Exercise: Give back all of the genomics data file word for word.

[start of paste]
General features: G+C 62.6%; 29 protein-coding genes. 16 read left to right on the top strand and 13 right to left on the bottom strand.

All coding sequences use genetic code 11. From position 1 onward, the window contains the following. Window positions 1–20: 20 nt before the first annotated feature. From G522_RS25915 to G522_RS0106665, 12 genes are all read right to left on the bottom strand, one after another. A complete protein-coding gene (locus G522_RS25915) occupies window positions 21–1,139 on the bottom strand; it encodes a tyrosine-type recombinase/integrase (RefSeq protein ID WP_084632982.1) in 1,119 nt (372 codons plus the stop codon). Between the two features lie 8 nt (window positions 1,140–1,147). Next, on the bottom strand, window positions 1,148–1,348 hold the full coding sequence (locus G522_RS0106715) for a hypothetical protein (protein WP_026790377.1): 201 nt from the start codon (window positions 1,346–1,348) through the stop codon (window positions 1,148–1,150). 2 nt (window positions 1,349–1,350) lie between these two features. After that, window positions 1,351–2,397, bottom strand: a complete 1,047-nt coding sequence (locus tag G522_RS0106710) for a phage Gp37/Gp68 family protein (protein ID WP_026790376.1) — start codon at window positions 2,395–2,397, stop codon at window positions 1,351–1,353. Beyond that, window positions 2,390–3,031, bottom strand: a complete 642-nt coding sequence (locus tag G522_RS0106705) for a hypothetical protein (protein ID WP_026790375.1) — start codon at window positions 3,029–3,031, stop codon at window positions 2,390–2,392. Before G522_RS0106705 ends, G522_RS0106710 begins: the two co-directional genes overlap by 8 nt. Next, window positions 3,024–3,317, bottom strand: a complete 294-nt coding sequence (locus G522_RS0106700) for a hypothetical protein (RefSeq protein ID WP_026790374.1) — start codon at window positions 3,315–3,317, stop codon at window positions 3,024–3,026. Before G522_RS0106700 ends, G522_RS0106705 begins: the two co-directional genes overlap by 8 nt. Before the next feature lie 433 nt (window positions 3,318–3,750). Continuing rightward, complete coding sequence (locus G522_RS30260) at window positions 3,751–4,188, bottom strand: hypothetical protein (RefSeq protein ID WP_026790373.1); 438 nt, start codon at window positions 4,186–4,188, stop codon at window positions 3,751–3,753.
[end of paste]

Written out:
General features: G+C 62.6%; 29 protein-coding genes. 16 read left to right on the top strand and 13 right to left on the bottom strand.

All coding sequences use genetic code 11. From position 1 onward, the window contains the following. Window positions 1–20: 20 nt before the first annotated feature. From G522_RS25915 to G522_RS0106665, 12 genes are all read right to left on the bottom strand, one after another. A complete protein-coding gene (locus G522_RS25915) occupies window positions 21–1,139 on the bottom strand; it encodes a tyrosine-type recombinase/integrase (RefSeq protein ID WP_084632982.1) in 1,119 nt (372 codons plus the stop codon). Between the two features lie 8 nt (window positions 1,140–1,147). Next, on the bottom strand, window positions 1,148–1,348 hold the full coding sequence (locus G522_RS0106715) for a hypothetical protein (protein WP_026790377.1): 201 nt from the start codon (window positions 1,346–1,348) through the stop codon (window positions 1,148–1,150). 2 nt (window positions 1,349–1,350) lie between these two features. After that, window positions 1,351–2,397, bottom strand: a complete 1,047-nt coding sequence (locus tag G522_RS0106710) for a phage Gp37/Gp68 family protein (protein ID WP_026790376.1) — start codon at window positions 2,395–2,397, stop codon at window positions 1,351–1,353. Beyond that, window positions 2,390–3,031, bottom strand: a complete 642-nt coding sequence (locus tag G522_RS0106705) for a hypothetical protein (protein ID WP_026790375.1) — start codon at window positions 3,029–3,031, stop codon at window positions 2,390–2,392. Before G522_RS0106705 ends, G522_RS0106710 begins: the two co-directional genes overlap by 8 nt. Next, window positions 3,024–3,317, bottom strand: a complete 294-nt coding sequence (locus G522_RS0106700) for a hypothetical protein (RefSeq protein ID WP_026790374.1) — start codon at window positions 3,315–3,317, stop codon at window positions 3,024–3,026. Before G522_RS0106700 ends, G522_RS0106705 begins: the two co-directional genes overlap by 8 nt. Before the next feature lie 433 nt (window positions 3,318–3,750). Continuing rightward, complete coding sequence (locus G522_RS30260) at window positions 3,751–4,188, bottom strand: hypothetical protein (RefSeq protein ID WP_026790373.1); 438 nt, start codon at window positions 4,186–4,188, stop codon at window positions 3,751–3,753.